This is part four of a series. Parts 1-3 are below. I suggest reading this series from the start.
Being a reporter for The Anchorage Times turned out to be the way an airline pilot once explained his profession to me — hours of boredom punctuated by seconds of sheer panic. Most of the work was dreary small-city stuff: a new ice cream shop opening, a speech by a visiting Danish dignitary, school board…. For a place supposedly as wild and wooly as Anchorage, Alaska, the reality was pretty tame.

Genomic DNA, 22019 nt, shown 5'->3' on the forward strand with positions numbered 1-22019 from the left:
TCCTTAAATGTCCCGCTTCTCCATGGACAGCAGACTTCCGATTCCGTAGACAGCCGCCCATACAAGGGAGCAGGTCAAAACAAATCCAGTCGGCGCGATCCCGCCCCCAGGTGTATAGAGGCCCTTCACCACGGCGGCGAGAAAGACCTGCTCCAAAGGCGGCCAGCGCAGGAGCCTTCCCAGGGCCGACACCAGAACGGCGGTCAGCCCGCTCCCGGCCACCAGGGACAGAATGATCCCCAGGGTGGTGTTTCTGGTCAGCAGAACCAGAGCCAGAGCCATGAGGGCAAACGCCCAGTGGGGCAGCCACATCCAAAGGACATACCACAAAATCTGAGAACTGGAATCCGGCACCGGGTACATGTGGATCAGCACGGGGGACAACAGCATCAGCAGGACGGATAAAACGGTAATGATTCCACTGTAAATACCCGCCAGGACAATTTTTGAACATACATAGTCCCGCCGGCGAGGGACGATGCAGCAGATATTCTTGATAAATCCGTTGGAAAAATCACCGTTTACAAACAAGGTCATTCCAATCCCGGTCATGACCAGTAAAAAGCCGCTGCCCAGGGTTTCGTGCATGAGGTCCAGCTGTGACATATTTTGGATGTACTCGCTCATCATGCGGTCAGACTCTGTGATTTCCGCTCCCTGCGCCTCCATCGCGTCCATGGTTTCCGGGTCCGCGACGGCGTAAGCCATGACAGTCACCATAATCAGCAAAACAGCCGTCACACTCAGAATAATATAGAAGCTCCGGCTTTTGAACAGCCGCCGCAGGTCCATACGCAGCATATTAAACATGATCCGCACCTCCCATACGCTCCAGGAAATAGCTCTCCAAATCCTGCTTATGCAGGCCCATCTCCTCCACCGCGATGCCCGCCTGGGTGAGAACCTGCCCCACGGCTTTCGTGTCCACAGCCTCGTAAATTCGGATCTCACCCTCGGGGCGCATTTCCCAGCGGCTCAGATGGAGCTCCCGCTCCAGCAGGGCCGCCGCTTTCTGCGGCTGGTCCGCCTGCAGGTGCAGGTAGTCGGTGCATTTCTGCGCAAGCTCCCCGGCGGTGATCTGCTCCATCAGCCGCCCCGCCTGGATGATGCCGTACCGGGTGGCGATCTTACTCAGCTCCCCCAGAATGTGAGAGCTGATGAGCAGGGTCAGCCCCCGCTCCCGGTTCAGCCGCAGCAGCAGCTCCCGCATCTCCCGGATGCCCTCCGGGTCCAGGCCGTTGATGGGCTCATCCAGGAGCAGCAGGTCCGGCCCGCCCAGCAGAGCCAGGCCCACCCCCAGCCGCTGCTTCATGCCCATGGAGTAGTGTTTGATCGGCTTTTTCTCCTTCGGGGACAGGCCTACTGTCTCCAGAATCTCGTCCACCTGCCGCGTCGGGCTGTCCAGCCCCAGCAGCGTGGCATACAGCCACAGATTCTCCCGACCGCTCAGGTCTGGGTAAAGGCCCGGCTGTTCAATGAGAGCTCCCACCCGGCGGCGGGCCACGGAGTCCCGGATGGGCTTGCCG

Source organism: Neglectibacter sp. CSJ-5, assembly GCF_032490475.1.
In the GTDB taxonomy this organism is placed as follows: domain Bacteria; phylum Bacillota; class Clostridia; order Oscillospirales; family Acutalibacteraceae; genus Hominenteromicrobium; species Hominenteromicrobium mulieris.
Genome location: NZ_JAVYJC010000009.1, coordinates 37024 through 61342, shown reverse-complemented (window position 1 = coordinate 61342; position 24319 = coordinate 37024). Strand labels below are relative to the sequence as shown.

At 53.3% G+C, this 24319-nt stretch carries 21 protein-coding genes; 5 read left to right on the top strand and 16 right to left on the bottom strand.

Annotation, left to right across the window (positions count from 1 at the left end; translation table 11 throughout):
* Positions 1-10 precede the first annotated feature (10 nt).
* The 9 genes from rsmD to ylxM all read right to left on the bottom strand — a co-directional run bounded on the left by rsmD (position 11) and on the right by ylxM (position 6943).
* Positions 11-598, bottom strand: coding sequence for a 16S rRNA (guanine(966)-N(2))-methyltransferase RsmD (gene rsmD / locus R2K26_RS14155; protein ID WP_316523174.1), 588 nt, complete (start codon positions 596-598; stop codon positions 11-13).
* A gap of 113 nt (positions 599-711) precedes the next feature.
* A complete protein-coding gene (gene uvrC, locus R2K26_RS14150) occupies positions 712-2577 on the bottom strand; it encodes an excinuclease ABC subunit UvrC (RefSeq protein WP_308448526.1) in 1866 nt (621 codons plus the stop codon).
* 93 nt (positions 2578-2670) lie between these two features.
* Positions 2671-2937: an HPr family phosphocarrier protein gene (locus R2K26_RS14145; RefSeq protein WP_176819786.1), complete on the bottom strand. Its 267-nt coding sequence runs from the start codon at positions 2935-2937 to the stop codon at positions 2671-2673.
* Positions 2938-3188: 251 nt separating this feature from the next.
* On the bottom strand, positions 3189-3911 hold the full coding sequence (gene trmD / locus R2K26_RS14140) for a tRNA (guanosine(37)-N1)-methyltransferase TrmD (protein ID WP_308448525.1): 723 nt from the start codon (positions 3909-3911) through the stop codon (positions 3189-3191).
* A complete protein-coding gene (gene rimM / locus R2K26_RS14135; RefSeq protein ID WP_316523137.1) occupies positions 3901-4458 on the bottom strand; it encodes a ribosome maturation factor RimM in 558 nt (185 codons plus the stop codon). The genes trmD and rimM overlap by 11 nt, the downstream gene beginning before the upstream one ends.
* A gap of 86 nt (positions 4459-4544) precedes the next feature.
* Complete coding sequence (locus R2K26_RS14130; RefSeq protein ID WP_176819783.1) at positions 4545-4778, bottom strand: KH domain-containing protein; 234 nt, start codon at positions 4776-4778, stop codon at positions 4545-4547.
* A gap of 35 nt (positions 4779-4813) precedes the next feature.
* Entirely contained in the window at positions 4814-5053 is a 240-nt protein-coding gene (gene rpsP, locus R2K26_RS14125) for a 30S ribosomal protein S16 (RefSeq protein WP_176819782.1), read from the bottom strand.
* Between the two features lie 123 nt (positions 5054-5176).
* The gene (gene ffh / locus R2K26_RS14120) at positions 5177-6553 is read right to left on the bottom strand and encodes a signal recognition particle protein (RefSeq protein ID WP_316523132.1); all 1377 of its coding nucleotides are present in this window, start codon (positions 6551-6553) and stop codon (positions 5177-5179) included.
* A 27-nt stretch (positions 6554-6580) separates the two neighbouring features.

The “seconds of sheer panic” that punctuated the boredom were more like days of genuine adventure. My editors insisted I accept an Arco-funded junket to the North Slope, to write a story about what life aboard an Arctic offshore oil rig was like. (The Times was the oil-industry shill, remember. We wrote the stories Big Oil wanted us to write.) Life aboard an arctic rig was amazingly deluxe, with a heated swimming pool and both steak and lobster on the menu every night.) The best part of that trip was suiting up for the helicopter ride out to the rig. They put me in a gigantic red neoprene suit made me look and feel like a Teletubby but that they said would keep me afloat, warm, and visible in the ice-punctuated sea for a few hours in case the chopper had to ditch en route. Finally, I was having some fun as a reporter in Alaska. But I kept sending those red envelopes Hong Kong. Every Friday, into one went my stories of the week with the same note: “I remain eager to be a reporter on your staff should an opening occur.” As it turned out, I could have been stuffing those red envelopes with toilet paper for all it mattered.